After a year of ostensible stagnation in 2018, New Zealand has risen one place to 17th in The Soft Power 30 after tragic circumstances earlier this year. New Zealand’s dignified response to the mass shooting in Christchurch in March thrust the country and Prime Minister Jacinda Ardern into the spotlight. Ardern used the global swell of emotion to positive effect, co-hosting the Christchurch Call summit in Paris with French President Emmanuel Macron which called on social media companies to “end the ability to use social media to organise and promote terrorism and violent extremism”. Although it did not seem to have any impact on the country’s polling score in the ranking, New Zealanders can be proud of their laudable and unified reaction to adversity. Away from the spotlight, their hold on the 10th place in the Government sub-index is a cornerstone of New Zealand’s soft power prowess. Their ten-spot climb up the Digital sub-index could have resulted in a better overall result for New Zealand, but falls in the Education and Enterprise sub-indices have hampered progress.
Retaining their top ten place in the sub-index, Government has long been the bedrock upon which New Zealand’s soft power is built. Ardern’s robust social democratic and environmentalist agenda will only serve to strengthen it further. The Government’s digital government initiative is also paying dividends, despite the consideration of a Digital Services Tax.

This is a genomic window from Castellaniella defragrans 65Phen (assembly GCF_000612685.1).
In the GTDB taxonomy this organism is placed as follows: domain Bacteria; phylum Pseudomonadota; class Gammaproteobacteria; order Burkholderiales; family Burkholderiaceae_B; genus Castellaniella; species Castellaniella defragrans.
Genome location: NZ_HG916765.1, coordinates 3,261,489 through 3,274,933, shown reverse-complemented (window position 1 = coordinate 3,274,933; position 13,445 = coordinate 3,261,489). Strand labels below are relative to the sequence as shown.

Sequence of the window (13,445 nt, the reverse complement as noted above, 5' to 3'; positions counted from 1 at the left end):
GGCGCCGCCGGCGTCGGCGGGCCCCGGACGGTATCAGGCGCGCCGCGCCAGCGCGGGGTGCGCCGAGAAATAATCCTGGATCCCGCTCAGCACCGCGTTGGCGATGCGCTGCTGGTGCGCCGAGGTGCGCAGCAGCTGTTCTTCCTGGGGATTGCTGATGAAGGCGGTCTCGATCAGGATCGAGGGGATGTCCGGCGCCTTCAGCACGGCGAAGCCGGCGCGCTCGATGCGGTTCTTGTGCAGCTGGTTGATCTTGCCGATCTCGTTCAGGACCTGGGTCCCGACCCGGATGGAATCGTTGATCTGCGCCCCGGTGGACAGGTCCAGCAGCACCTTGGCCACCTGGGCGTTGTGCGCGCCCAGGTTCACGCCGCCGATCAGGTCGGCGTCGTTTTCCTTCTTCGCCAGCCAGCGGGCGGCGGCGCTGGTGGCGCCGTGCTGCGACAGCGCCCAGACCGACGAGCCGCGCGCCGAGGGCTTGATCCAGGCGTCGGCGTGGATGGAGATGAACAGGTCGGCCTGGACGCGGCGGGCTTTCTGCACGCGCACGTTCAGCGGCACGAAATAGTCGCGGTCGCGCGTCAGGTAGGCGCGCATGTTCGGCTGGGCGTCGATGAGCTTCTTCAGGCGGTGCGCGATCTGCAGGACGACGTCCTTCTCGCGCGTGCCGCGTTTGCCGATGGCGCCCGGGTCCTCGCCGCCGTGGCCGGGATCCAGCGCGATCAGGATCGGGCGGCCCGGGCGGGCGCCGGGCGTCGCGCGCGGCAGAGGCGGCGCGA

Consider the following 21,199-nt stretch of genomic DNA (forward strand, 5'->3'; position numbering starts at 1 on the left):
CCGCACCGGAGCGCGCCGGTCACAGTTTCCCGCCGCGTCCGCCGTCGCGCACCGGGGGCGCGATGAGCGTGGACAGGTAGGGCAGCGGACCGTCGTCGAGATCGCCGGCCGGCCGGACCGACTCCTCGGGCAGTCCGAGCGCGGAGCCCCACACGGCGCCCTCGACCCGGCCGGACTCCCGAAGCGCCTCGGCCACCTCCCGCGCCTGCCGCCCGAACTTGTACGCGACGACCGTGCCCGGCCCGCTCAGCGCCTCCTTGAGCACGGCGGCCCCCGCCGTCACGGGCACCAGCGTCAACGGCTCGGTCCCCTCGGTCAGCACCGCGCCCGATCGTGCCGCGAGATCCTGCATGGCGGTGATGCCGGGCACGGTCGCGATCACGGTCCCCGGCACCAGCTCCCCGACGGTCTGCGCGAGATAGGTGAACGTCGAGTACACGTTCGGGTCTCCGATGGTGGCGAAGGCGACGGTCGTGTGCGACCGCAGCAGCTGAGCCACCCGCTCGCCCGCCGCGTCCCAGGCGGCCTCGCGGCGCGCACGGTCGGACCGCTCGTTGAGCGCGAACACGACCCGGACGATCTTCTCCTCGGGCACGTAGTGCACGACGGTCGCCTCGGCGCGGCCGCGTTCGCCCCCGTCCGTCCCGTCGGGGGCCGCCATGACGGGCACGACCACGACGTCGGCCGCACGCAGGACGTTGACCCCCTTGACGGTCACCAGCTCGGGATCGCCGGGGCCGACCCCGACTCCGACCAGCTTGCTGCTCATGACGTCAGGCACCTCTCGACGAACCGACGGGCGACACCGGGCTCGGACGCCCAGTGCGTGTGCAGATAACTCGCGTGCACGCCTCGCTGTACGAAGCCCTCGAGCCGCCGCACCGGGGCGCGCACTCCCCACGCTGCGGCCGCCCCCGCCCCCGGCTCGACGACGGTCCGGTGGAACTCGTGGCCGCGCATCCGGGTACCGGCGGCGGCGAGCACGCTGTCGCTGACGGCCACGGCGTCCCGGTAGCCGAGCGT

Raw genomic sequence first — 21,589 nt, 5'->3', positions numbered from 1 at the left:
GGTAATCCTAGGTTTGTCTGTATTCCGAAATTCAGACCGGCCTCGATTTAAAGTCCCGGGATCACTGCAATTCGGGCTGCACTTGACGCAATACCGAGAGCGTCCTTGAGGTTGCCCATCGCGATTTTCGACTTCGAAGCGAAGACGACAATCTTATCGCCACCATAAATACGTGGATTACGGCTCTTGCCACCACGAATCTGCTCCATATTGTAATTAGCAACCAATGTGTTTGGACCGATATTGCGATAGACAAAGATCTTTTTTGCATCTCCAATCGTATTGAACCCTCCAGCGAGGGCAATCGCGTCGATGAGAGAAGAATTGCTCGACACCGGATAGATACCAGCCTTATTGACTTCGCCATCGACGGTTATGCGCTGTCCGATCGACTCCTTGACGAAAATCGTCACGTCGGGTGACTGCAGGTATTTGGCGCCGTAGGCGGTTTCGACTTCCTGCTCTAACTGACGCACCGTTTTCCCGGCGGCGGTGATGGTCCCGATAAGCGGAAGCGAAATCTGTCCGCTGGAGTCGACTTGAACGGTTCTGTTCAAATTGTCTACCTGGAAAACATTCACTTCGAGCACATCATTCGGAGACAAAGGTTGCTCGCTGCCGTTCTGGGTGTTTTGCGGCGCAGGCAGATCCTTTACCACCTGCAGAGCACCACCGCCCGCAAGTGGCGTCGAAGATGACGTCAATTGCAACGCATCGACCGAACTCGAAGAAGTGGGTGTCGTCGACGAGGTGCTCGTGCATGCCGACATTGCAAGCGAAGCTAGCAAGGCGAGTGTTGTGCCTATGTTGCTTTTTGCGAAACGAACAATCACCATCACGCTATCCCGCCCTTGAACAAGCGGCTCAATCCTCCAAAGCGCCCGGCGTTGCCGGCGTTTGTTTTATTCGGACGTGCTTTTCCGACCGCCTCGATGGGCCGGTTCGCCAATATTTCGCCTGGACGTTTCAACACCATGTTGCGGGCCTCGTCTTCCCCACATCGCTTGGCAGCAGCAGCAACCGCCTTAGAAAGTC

Due to its geography and small population, New Zealand continues to struggle to engage expansively, although the Prime Minister’s impressive performances and ability to build a consensus on the world stage helps to raise New Zealand’s profile on the global stage.
Continuing the steady progress in leveraging New Zealand’s culture and making good on environmental pledges will serve New Zealand well, preserving its world-renowned landscapes, rivers, and lakes for generations of citizens and tourists to enjoy. Addressing the slips in Enterprise and Education sub-indices should also be a priority for Ardern as her party looks ahead to the 2020 election.